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Students learn lessons beyond classroom with substitute teacher

February 12, 2019 | 3:00 am

Updated February 12, 2019 | 8:31 am

Holli Bender | Photo by AP Imagery

When Holli Bender was 22 years old and finishing her final semester of classes at Western Kentucky University, she was in a devastating car accident that broke bones from her collar bone to her ankle, including her back. When Bender was healthy enough, she finished her degree by student teaching at Cravens Elementary. However, a year and a half after the accident, a series of strokes in her spinal cord gradually left her legs paralyzed and required her to use a wheelchair full-time.

For the last 16 years, Bender has volunteered at her church, in the school system as a tutor and for organizations like CareNet and Hospice of Western Kentucky. However, when a friend told Bender that Owensboro Public Schools needed substitute teachers, Bender decided to attend the substitute meeting held by the district and went through the necessary steps to be on the sub list.

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This past January, she embarked on a new journey in the Owensboro Public Schools taking her back to the classroom, including Cravens where she did her student teaching.

Bender likes having the opportunity to choose the days that she substitutes and the diversity of ages and subjects within each job.

“I love the spontaneity of not knowing what I’m going to do,” Bender said.

Prior to her first job at a school, she lets them knows that she’s in a wheelchair.

“I always hope for the best and prepare for the worst. So far, it has been awesome. It’s all been so convenient,” Bender said.

In each classroom where Bender substitutes, she allows a block of time for students to ask her questions, prefacing that they can be about any topic.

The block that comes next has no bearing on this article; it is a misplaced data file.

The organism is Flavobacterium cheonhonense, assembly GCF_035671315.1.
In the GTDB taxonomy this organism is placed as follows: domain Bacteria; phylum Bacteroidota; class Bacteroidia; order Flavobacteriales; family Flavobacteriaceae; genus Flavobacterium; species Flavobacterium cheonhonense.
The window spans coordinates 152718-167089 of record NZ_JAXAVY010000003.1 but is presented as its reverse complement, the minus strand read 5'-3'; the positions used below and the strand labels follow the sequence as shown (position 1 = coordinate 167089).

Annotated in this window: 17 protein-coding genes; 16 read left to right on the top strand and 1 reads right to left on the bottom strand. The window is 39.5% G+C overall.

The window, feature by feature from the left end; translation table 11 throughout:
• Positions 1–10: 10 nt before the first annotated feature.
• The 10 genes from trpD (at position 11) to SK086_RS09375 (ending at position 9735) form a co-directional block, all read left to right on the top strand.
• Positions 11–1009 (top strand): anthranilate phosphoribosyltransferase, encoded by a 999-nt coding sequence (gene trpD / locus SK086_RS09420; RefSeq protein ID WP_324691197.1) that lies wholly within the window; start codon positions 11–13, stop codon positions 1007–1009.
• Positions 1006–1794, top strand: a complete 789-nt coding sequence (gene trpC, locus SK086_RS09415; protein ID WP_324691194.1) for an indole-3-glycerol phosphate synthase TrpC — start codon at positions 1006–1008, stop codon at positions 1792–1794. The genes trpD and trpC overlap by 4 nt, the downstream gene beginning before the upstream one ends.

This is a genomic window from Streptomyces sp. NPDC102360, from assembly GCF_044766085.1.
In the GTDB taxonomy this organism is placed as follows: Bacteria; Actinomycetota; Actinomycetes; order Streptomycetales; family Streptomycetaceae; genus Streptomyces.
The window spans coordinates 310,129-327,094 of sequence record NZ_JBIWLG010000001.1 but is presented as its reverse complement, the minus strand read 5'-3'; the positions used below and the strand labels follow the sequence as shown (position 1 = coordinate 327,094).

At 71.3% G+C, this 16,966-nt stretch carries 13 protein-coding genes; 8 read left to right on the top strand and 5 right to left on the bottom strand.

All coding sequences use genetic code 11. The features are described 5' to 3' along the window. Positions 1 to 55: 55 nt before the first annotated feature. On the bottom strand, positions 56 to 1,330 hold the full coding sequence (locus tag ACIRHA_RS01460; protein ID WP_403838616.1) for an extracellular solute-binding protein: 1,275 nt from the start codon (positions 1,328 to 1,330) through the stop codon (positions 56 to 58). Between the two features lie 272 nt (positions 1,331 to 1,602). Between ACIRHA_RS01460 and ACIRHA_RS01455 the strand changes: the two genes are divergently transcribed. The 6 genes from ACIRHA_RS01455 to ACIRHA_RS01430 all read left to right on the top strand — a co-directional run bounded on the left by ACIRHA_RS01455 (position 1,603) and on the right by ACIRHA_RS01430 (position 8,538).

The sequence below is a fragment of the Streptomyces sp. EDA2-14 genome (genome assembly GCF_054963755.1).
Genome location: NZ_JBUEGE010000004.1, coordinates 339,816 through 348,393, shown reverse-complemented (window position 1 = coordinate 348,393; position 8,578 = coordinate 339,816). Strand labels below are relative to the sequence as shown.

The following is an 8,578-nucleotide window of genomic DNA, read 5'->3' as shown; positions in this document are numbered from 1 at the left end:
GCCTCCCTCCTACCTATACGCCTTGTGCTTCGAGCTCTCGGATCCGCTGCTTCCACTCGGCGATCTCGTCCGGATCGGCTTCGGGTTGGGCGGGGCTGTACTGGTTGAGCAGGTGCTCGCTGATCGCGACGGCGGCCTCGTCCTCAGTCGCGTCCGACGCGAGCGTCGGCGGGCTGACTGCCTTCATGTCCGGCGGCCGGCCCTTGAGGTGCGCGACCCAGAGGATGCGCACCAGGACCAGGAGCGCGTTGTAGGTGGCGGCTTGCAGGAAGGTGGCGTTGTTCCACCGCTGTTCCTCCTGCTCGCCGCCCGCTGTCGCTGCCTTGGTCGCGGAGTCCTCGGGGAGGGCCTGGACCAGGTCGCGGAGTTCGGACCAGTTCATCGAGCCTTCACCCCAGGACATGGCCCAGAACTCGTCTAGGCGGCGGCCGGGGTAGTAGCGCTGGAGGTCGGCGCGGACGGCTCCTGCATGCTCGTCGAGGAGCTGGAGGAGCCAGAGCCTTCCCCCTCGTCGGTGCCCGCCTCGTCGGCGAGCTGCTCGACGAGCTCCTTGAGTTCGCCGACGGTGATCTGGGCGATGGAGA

“I want them to be open with me and see that I’m normal,” she said. “At first they’re kind of shy about it, so I tell them that 16 years ago, I broke my back.”

Telling the story of her accident helps the students understand why she is in a wheelchair, she said.

“How do you not address the elephant in the room?” Bender said with a laugh. “I tell my students that my wheels are my legs. For the kids who have little brothers and sisters, I tell them that this is my stroller. It’s how I get around.”

At one school, students in a fourth grade class asked Bender to sit with them because they told her there was a step to get in the teacher’s lounge.

“The kids have just been great. They do crack me up,” she said. “I get asked a lot, ‘well, who drives you?’ I drive myself!”

One group of students was so surprised by her answer that they asked to see her van.

“They walked up into my van and were checking out my hand controls. Mind blown,” Bender said.

Bender doesn’t have a favorite age of students to teach, rather, she said that every age is her favorite.

“When I’m in elementary school, they’re my favorite, [but] this week, I’ve been in middle school, so they’re my favorite right now,” Bender said. “It’s crazy to get hugs and high fives from middle schoolers.”

The students at the middle school love having her so much, they seek her out and ask if she will sub for their classes the next day, she said.

“I love the thought of having a new adventure and new group every day.”

February 12, 2019 | 3:00 am

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